Review: Trio Da Kali, Griots in the Library (@britishlibrary)

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Trio Da Kali brought a taste of Mali to the Brit­ish Lib­rary with their unique blend of gri­ot-soul.

Trio Da Kali are Mali­an power group who hail from the Mandé cul­ture in the south­ern region of the coun­try. Trio Da Kali are essen­tially Mali­an music­al roy­alty with all mem­bers hav­ing famili­al links to Afric­an music legends in their respect­ive fields. Sing­er Hawa Kasse Mady Diabaté is the daugh­ter of one of the pion­eers of gri­ot-soul and pil­lars of West Afric­an music- Kasse Mady Diabaté.  Sim­il­arly, Mamadou Kouyaté the ngoni play­er (a West Afric­an lute) is the son of world renowned ngoni musi­cian Bassekou Kouyaté. Bala­fon play­er (West Afric­an xylo­phone) Las­sana Diabaté com­pletes the trio.

The crowd was small and intim­ate and the stage pos­it­ively minute. Trio Da Kali were com­ing off the stage both lit­er­ally and fig­ur­at­ively. I couldn’t help but think that the Brit­ish Lib­rary surely would have giv­en such music­al legends a big­ger space to work with. The Trio kicked off their set with Hawa cement­ing her pres­ence on the stage with a solo acapella set. Hawa’s power­ful and emo­tion­ally charged vocals warmed every crevice in the room, Hawa’s cheer­ful dis­pos­i­tion made you feel as if she was a cool auntie, but her heart-wrench­ing riffs let you know that you were in the pres­ence of a super­star.

Hawa’s vocal abil­ity is far more advanced than her power­ful held notes, I found her best vocal moments dur­ing the show to be when she and Kouyaté play­fully inter­weaved each oth­er, her whole vocal rep­er­toire of her scales were show­cased against the soft dul­cet tones of the ngoni. Hawa’s vir­tu­os­ity was also exem­pli­fied when she did a call and response sec­tion with Las­sana Diabaté’s bala­fon. Hawa matched the highest and low­est notes of the bala­fon with ease. Although there was a lan­guage bar­ri­er in their per­form­ance, you could tell from the cap­tured and engaged audi­ence that emo­tions were being con­veyed. Here Trio Da Kali proved- a note is worth a thou­sand words! For me Trio Da Kali’s set took me through all the vari­ous stages of life; birth; cel­eb­ra­tion; love; death.

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The music­al fest­iv­it­ies turned into a poet­ic storytelling in the second half of the show. Cherif Keita, (Pro­fess­or of French and Fran­co­phone cul­tures, Car­leton Col­lege, Min­nesota) joined Trio Da Kali for a gri­ot telling of the epic story of Sun­di­ata, the ruler of the Mali­an Empire in the 13th cen­tury. The story was told as an epic poem and recoun­ted the tale of Sun­di­ata Keita, the sickly child of a Mandinka war­ri­or, who grew up to defeat a bru­tal oppress­or and uni­fy his people — bring­ing a long peace to a large Empire. Per­son­ally, the poem dragged on too long for my lik­ing and I felt the storytelling could have done with some the­at­ric­al aids or more par­ti­cipants. Nev­er­the­less, it was a nice cul­tur­al touch and edu­cated us about Afric­an his­tory out­side the con­fines of slavery.

It is com­monly known that the gri­ot tra­di­tion was the pre­de­cessor and the root of mod­ern hip hop. How­ever, the crowd that you would nor­mally find in London’s hip hop nights were all but miss­ing from Trio Da Kali’s per­form­ance. It is a great shame as many hip hop fans could have gained more know­ledge of self, (one of the key aims of the hip hop move­ment). Addi­tion­ally they could have been able to draw links between this tra­di­tion­al Afric­an per­form­ance and more mod­ern Afric­an des­cen­ded music (R&B, hip hop, jazz, reg­gae, afrobeats etc). The event was very access­ible; at £6 for a 2 hour set it was a bar­gain. It is a shame that tra­di­tion­al Afric­an music is not val­ued in the West­ern world, even amongst the Dia­spora. Without tra­di­tion­al Afric­an music we would not have 95% of pop­u­lar music genres, and that fact needs to be respec­ted. I think if young people got rid of their West­ern biases, there would have been a lot pleas­ure and les­sons to take out of this per­form­ance.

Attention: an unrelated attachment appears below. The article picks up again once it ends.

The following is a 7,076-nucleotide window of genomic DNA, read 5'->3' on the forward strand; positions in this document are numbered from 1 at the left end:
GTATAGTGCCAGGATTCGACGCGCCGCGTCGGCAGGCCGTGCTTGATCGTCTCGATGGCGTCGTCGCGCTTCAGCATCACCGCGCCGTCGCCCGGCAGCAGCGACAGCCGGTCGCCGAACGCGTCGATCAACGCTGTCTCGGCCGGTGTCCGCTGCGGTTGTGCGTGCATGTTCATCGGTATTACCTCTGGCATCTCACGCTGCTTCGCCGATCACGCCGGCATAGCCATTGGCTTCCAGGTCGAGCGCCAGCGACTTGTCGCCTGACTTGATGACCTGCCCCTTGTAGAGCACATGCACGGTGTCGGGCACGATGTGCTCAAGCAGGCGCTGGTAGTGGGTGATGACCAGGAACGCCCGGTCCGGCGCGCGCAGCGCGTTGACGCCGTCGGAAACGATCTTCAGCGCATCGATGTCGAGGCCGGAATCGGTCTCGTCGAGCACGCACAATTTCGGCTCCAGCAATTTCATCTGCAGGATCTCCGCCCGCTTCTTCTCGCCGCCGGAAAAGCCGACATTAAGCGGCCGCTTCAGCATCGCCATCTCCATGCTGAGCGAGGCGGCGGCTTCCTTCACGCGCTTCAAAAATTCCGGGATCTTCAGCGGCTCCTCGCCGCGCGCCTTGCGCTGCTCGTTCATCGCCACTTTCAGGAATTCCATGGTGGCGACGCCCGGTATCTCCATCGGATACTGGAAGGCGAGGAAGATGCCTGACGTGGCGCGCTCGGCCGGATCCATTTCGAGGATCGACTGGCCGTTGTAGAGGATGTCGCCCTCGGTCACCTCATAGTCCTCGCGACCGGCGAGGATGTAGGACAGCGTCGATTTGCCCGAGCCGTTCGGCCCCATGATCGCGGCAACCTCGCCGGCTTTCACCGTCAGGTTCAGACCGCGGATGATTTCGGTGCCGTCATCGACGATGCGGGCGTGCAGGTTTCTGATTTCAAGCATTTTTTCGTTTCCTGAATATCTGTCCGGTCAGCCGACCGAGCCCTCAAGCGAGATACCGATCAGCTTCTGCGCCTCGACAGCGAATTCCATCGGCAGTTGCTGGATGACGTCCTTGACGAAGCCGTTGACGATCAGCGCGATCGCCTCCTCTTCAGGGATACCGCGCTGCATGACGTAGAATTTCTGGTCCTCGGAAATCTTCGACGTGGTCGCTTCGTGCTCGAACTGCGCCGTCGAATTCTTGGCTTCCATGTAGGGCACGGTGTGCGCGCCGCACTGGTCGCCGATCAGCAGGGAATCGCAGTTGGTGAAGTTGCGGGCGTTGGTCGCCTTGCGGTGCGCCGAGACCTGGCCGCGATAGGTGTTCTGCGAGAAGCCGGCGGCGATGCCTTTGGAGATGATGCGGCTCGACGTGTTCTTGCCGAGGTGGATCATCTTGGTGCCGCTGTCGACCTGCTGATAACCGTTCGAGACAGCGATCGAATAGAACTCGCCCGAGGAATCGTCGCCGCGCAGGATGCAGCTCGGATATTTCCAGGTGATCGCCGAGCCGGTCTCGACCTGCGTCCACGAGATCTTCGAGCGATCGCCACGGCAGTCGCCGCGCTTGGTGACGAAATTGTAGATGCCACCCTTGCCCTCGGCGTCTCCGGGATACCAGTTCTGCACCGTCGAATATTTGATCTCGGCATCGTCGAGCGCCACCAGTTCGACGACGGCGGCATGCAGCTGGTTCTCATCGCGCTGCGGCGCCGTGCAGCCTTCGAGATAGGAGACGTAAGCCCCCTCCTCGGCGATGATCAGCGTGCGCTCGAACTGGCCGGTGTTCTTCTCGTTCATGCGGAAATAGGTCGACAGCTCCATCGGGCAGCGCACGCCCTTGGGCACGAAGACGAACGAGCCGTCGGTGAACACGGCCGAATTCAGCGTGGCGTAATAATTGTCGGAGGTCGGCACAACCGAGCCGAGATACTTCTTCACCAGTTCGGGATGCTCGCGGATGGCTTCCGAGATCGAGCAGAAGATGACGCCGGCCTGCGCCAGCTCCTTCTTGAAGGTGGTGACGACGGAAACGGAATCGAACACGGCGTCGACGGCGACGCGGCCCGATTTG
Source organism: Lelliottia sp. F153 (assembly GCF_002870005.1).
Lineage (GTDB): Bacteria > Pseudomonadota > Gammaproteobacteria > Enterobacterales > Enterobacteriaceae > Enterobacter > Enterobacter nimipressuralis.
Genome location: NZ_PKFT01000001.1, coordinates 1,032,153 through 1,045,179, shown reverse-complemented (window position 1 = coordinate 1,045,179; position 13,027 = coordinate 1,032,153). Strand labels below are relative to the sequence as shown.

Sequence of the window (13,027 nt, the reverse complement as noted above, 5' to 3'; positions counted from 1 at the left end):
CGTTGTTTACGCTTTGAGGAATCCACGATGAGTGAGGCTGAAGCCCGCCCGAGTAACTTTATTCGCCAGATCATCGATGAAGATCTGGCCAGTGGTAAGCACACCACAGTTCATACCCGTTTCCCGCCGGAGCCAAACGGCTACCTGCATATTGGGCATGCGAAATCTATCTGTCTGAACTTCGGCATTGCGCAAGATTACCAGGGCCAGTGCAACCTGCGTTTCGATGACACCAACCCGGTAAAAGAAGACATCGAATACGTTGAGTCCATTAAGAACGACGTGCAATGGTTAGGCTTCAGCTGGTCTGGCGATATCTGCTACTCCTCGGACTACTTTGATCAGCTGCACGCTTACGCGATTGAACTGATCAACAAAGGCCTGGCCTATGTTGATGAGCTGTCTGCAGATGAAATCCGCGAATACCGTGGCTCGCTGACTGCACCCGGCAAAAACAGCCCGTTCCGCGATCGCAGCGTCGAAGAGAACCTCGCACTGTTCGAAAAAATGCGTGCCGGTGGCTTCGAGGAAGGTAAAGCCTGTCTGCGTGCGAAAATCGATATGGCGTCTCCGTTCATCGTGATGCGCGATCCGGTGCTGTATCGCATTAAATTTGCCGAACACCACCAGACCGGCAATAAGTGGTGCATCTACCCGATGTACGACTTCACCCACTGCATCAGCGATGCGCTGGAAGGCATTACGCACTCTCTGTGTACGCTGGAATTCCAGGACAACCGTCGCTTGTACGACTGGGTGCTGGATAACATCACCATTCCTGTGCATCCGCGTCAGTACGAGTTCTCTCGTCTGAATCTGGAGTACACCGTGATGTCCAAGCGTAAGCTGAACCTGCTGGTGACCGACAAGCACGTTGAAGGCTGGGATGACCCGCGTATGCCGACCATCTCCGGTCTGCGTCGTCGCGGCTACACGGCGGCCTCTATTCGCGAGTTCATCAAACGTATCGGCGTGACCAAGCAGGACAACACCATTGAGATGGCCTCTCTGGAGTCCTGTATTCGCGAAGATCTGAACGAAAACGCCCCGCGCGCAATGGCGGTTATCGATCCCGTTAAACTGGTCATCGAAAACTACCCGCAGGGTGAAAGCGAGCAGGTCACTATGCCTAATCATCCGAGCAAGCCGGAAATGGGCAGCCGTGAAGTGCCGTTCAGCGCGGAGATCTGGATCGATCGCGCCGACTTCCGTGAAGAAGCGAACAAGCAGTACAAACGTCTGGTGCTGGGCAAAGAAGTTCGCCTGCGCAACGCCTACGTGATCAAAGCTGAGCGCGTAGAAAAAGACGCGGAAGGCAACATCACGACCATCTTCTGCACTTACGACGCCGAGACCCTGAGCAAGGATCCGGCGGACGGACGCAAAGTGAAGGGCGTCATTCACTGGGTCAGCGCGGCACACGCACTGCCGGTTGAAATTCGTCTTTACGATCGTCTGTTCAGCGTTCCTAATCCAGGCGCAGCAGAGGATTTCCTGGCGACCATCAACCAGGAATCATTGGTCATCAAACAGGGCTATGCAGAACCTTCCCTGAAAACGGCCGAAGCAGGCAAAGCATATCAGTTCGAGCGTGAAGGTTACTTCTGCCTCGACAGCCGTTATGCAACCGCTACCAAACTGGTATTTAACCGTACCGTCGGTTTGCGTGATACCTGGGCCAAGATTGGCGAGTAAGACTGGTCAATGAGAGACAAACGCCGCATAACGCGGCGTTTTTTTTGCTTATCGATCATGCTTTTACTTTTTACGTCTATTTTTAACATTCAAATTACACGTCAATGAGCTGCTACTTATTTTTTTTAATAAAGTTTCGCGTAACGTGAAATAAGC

It will be inter­est­ing to see if there is a big­ger turnout with­in the young­er crowd at upcom­ing ‘Late at the Lib­rary’ event- Ghana Beats, where there will be West­ern black music such as; reg­gae, hip hop and afrobeats.

Over­all this night thrived on its intim­acy and its unique­ness and I truly believe that Trio Da Kali brought a taste of Mali to Lon­don for a night.

Learn more about the his­tory of The Gri­ots from our know­ledge ses­sion here. 

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Maya Rattrey

Maya Rattrey

Edit­or / Author at No Bounds
Maya is an aspir­ing writer and revolu­tion­ary whose heart and soul can be found in the Glob­al South. Hav­ing become edit­or of I Am Hip-Hop Magazine at the age of 17, she is keen on using hip hop as a ped­ago­gic­al tool for the oppressed and help­ing fel­low young people into the media industry. Cur­rently a stu­dent, men­tal health work­er and arts facil­it­at­or- Maya brings both her aca­dem­ic and street know­ledge to pro­jects pro­duced by No Bounds.

About Maya Rattrey

Maya Rattrey
Maya is an aspiring writer and revolutionary whose heart and soul can be found in the Global South. Having become editor of I Am Hip-Hop Magazine at the age of 17, she is keen on using hip hop as a pedagogical tool for the oppressed and helping fellow young people into the media industry. Currently a student, mental health worker and arts facilitator- Maya brings both her academic and street knowledge to projects produced by No Bounds.

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